Media contact

Rachel Packham
UNSW Canberra Media
0423 800 109

Thousands of Australian students will join young activists from across the globe as they walk out of school to demand action on climate change. 

With more than 50 protests planned in Australia alone, UNSW Canberra Climate Scientist Dr Sophie Lewis says it’s inspiring to see so many young people get involved in climate issues.

“It is now virtually certain these school children will experience significant further increases in hot weather and decreases in cold weather, and the impacts of climate change on ecosystems, industry, human health and infrastructure,” Dr Lewis said.

“We have to be planning for more temperature extremes and adapting to our changing climate. This is why it’s so important for young people to be actively involved in climate issues, so we reduce future warming and are best prepared for the warming that is occurring.”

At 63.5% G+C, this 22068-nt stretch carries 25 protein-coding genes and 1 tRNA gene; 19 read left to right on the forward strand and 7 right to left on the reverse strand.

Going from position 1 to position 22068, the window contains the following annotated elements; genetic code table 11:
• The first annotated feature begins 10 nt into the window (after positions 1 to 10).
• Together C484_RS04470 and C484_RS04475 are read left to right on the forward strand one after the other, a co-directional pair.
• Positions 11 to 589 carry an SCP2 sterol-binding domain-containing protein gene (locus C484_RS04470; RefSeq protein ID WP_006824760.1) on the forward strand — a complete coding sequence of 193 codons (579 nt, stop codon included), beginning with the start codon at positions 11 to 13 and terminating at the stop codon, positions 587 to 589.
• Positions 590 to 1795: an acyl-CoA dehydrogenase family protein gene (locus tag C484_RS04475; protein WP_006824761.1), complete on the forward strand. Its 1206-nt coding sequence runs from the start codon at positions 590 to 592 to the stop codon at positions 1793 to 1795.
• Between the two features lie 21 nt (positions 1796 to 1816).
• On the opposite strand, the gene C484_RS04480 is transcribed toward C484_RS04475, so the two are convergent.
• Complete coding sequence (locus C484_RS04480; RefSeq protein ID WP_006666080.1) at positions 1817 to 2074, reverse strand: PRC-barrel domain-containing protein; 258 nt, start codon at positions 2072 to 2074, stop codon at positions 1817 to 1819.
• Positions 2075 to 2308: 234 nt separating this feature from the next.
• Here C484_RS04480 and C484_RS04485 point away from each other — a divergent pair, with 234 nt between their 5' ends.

Dr Lewis said the string of record-breaking summer heat is a sign of things to come and that projections for future climate change show significant increases in temperatures for the coming decades.

“In 2013, we had our hottest summer on record in Australia, with hundreds of temperature records broken across the country,” Dr Lewis said.

“Research showed that the 2013 summer could be mild or cool by as soon as 2035. We are already seeing signs of those increased temperatures with that record broken again this last summer.”

While there’s a lot of work to be done to tackle climate change, Dr Lewis said the future is in good hands.

“Teaching young scientists is my greatest motivator for my work,” she said.  

“The students at UNSW Canberra are capable, passionate and engaged young people. They are keen to learn about natural disasters and management, because these are the issues they will be dealing with in their careers.

“I also teach science to pre-schoolers, and these very young little scientists make me so optimistic about our climate future.”